The activists have been performing a 15-minute street play all over Delhi, spreading the message among students, the middle/lower-middle classes, and slum residents. The play performed at Aali village across Mohan Estate Metro Station near Sarita Vihar in south Delhi was a sarcastic take on how women are generally perceived in male-dominated society as being responsible for their own harassment: “Ab batao agar ladke chedenge nahin to kya karenge, haan.” (Now, if boys will not tease, what will they do?) It was disheartening to see not only boys but also grown-up men giggling at dialogues like “Woh meri naukrani thi, har cheez pura karna uski zimmedari thi.” (She was my servant. It was her job to fulfil all my needs.)
 
The play hit the nail where it hurts. It targeted stereotyping, victim-blaming and sexual violence offered ‘gift-wrapped’ to women. 
 
At the end of the play, these young enthusiasts questioned the prominent ‘audience’ giggles. Is it right? Meaningful? Cynical? Hopeless? “You’re doing a remarkable job; the world will laugh at you, the world is like this only,” said a bystander. Many villagers expressed a positive response. Some offered logic: “People listen with one ear and let it out from the other, that’s the problem,” complained a young villager in his twenties. 
 
Local women, encouraged by the play’s message, claimed they would inform their daughters not to be scared, and to be alert and intelligent. A mother disclosed how it’s not only girls that are targeted by such “gandagi” (filth); boys are not left 
alone either.
 
“We are aware that only a certain class of women might participate in the walk, but our main aim is to get the message across. The walk is not the ultimate thing,” said Umang. Some participants agree that what they preach is still not inculcated in their own lifestyle. However, it’s a start. “The solution is when we as a group come together and retaliate. I need to judge before I raise my voice. We need support,” stressed Umang.       
 
Box
India is a plural society and everybody needs space, so do those who are engaging in the Slut Walk. They are valued equally. The question of being elite does not arise. When you talk of the impact, then walking together makes a difference to the people who have come together in solidarity. This is an opportunity for many to come out and express themselves.
Kavita Srivastava, General Secretary, PUCL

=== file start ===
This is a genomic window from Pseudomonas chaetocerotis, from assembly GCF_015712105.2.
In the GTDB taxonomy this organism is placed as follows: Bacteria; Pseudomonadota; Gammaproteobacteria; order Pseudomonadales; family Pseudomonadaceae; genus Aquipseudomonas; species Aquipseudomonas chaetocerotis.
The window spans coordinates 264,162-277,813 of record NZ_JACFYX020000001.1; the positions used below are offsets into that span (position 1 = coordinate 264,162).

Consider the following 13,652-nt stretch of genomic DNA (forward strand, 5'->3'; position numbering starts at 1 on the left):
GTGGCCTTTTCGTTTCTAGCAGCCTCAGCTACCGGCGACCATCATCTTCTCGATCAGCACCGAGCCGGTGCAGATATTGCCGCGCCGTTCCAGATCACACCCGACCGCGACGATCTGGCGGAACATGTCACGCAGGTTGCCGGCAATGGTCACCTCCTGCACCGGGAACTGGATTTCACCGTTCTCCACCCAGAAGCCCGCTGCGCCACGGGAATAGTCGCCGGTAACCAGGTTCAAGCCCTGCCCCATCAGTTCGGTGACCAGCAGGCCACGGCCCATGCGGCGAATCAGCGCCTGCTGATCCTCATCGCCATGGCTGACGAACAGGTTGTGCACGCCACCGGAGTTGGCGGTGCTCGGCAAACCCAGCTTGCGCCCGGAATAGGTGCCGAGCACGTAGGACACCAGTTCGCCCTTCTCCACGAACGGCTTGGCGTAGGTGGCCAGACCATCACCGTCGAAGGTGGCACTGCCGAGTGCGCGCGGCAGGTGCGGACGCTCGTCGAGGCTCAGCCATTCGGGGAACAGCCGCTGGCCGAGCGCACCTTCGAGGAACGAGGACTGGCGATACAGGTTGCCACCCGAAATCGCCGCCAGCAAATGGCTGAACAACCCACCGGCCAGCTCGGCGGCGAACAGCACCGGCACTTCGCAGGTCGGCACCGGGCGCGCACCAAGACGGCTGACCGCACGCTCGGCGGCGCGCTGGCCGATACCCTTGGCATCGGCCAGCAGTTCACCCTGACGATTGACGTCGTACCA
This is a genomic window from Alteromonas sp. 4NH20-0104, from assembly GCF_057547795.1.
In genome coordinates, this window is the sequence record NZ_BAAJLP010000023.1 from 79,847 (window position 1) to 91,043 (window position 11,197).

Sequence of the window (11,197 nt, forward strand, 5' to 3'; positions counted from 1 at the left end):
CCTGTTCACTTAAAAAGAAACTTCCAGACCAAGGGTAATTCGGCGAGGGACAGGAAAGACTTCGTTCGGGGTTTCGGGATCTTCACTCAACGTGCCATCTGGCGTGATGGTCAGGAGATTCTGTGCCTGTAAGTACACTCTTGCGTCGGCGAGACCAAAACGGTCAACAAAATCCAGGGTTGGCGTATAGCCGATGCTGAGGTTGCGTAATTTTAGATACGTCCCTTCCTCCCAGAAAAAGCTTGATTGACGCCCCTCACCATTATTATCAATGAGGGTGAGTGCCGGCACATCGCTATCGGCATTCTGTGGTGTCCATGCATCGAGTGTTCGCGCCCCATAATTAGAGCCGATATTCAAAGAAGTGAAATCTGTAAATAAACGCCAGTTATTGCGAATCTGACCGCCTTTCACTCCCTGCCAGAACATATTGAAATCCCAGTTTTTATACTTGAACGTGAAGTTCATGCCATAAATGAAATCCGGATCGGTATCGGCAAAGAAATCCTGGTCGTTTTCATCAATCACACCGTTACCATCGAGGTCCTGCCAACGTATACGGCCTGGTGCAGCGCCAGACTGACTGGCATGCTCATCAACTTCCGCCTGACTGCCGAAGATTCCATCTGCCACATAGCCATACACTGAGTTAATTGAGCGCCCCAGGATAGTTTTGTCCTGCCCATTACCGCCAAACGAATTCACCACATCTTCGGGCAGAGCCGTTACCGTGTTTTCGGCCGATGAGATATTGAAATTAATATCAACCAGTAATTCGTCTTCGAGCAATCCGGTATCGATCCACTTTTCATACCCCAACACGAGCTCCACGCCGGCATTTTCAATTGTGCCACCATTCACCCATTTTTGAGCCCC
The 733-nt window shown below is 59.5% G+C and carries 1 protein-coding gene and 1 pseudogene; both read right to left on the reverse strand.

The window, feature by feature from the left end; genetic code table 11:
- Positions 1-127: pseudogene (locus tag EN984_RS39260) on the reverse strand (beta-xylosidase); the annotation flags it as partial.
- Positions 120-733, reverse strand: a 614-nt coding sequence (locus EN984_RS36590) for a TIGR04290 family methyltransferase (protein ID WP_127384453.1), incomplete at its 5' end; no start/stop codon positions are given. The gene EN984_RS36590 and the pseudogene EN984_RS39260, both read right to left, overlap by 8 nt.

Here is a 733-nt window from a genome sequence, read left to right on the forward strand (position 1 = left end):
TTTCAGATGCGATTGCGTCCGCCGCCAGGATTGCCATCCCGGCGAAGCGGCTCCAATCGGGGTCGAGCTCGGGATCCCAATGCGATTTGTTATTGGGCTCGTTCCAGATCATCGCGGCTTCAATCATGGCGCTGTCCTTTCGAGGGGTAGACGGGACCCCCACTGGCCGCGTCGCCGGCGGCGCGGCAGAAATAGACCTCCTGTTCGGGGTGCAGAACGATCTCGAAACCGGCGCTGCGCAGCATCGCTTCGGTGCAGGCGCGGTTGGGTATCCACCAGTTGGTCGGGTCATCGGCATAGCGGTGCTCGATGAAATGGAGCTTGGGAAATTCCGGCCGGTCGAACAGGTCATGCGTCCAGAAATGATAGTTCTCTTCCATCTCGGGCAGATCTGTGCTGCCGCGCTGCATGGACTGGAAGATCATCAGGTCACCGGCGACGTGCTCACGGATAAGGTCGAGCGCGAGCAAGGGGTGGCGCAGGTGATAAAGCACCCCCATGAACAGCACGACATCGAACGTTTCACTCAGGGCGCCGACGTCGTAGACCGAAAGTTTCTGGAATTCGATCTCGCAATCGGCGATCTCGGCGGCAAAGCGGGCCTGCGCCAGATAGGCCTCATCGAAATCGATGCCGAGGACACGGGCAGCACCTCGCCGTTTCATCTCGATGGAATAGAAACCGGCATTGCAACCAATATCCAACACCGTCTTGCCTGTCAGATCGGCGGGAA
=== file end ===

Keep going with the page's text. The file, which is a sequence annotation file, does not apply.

The walk is a privileged woman’s show, role playing someone else’s alienation as sexual liberation. Sexuality is much more than dressing like a slut. This merely reinforces the stereotype. The walk should really translate as ‘randi morcha’, but because the word ‘randi’ conjures up the gory aspects of prostitution, it will never be used. The Slut Walk by definition implies a serious dichotomy between women who are actually shamed as sluts, those in the profession as it were (although there is nothing professional and no free choice about it), and those who espouse slutism as a performative gesture, something to prove their free choice through their ease with sexuality. It also imagines a dichotomy between the fun-loving post-feminists and the self-denying feminist prudes. To say the least, this kind of polarised thinking is totally feeding off market definitions.    
Nandini Chandra,  Assistant Professor, Department of English, Delhi University
 
I think the movement is flashy and quite elitist. Reductive in the idea of feminism. The issue of sexuality is not about being a slut. The complexities of the issue are not understood. I think the movement needs to be well thought and carefully planned. Large patriarchal mentality does not exist only within men but amongst women as well. A class of women who are well educated will be able to participate in the walk and call themselves ‘sluts’ much easily compared to the woman who does the dishes. I can’t ask my maid to call herself a slut and come for the walk. A class angle has to be looked at. This is not Canada, not the 1970s. This is not going to be a radical movement. The movement does not display the entire story.
Karen Gabriel,  Associate Professor, Department of English, St. Stephen’s College, Delhi University

This story is from the print issue of Hardnews: AUGUST 2011